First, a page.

New Defender's Study Bible Notes
Introduction to II Chronicles
I and II Chronicles were originally one book. The Introduction to the book of I Chronicles contains additional information relevant to both books. Both I and II Chronicles undoubtedly contain material from many accounts written during the period from David’s reign to the exile, but the two books were most likely brought into their present form by Ezra the scribe for use by the returning exiles who were rebuilding Jerusalem and its temple.
This second book of Chronicles begins with the reign of King Solomon and continues to document the Davidic dynasty in Jerusalem until the invasion of Judah by Nebuchadnezzar who captured Judah’s nobles and all the best of her population and took them to Babylon. Although ancient chronology is always somewhat uncertain, the generally accepted date for the fall of Jerusalem under Zedekiah is about 586 B.C.
There are a number of apparent contradictions between the histories of Chronicles and those of Samuel and Kings. Most of these are only superficial, and can be easily resolved on closer study. However, a significant number have to do with numerical quantities, which are in clear conflict. These can usually best be explained in terms of copyists’ errors. Hebrew numbers are very susceptible to being misread, especially if the manuscript is old and worn, as it would have been in the time when manuscripts were few and had to be laboriously copied by hand. Some of these apparent contradictions are discussed in the footnotes attached to the specific texts in question. It is important to remember that the doctrine of inspiration and inerrancy applies only to the original autographs, rather than to any particular copy or translation. Nevertheless the ancient scribes were very meticulous and any copyist errors are few and far between. We can have confidence that Chronicles, as well as all other books of the Bible, have been preserved substantially intact. The present Authorized Version still gives overwhelming evidence of inerrant inspiration, even in such books as II Chronicles.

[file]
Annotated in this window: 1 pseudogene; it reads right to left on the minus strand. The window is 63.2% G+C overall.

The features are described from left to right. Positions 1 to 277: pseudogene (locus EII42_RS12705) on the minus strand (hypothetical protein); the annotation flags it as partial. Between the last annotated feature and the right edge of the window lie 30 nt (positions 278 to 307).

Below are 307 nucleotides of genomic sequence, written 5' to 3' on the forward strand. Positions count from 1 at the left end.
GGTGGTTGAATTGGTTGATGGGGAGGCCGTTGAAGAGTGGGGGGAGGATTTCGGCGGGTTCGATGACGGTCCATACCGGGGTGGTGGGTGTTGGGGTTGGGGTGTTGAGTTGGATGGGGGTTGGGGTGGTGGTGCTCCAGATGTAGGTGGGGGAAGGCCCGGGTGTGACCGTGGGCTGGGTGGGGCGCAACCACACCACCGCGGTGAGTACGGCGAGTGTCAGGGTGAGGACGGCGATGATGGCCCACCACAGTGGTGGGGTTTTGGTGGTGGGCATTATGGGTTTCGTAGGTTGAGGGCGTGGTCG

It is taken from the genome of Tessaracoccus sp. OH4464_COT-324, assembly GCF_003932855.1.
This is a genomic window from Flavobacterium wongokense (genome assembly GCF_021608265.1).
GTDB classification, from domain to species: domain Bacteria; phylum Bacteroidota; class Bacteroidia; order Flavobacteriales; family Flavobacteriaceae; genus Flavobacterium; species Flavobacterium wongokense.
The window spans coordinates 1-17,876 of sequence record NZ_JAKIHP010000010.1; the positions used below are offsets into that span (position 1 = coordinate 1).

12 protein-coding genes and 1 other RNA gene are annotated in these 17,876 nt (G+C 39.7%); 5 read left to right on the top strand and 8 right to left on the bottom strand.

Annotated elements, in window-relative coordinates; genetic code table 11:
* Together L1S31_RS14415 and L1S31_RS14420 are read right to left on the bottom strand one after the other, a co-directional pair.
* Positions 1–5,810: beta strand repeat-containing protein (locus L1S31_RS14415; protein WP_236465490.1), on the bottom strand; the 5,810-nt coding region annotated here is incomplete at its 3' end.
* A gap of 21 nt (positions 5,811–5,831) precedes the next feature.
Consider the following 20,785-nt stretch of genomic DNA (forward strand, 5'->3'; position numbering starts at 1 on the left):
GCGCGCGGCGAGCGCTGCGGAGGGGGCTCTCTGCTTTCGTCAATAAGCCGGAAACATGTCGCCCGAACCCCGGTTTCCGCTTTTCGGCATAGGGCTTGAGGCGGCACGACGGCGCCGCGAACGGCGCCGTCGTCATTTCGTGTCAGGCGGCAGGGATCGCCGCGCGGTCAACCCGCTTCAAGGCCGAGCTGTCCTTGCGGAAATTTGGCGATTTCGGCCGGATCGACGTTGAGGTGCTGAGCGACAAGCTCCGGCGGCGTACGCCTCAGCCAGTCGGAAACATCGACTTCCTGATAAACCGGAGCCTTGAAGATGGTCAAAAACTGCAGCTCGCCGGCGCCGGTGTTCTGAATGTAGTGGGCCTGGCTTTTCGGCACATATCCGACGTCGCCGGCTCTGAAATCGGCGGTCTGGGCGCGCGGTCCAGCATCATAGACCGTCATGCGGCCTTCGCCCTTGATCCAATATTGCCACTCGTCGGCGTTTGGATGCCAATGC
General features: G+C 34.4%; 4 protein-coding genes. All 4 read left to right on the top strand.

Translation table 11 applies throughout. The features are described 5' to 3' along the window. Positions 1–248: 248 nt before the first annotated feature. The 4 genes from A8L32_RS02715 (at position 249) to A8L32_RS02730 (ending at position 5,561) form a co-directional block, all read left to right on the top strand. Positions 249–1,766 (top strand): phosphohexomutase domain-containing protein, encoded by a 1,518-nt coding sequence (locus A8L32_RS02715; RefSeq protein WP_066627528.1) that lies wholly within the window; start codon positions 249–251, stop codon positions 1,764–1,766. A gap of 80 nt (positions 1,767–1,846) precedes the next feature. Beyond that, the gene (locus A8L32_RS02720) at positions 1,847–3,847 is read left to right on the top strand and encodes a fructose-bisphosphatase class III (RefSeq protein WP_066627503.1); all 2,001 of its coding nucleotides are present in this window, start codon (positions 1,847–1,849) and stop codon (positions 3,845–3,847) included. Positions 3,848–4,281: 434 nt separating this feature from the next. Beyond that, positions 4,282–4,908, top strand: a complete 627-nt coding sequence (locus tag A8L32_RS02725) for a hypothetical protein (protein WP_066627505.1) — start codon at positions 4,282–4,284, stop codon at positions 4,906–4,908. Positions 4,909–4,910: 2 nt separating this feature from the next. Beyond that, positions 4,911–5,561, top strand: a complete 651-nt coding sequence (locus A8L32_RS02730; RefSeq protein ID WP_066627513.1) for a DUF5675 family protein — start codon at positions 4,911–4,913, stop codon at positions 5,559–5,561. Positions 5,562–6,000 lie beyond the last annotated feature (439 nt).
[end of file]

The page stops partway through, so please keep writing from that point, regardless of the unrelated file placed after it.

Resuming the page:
1:9 dust of the earth. Israel now had the largest population of its history, in addition to the conquered peoples in its territory, but “the dust of the earth” is obviously an exaggeration. The doctrine of inerrancy, of course, applies not to the accuracy of Solomon’s metaphor, but to the accuracy of the reporting of his metaphor.
l:10 Give me now wisdom. Solomon followed the advice and prayer of his father David (I Chronicles 22:11-13).
1:12 Wisdom and knowledge. God does honor our desire and prayers for divine wisdom (Proverbs 2:1-6; James 1:5-6).
1:16 horses brought out of Egypt. Solomon disobeyed God’s law as given to Moses in acquiring so many horses, especially in getting them out of Egypt, just as he disobeyed later when he began to multiply wives to himself (Deuteronomy 17:16,17).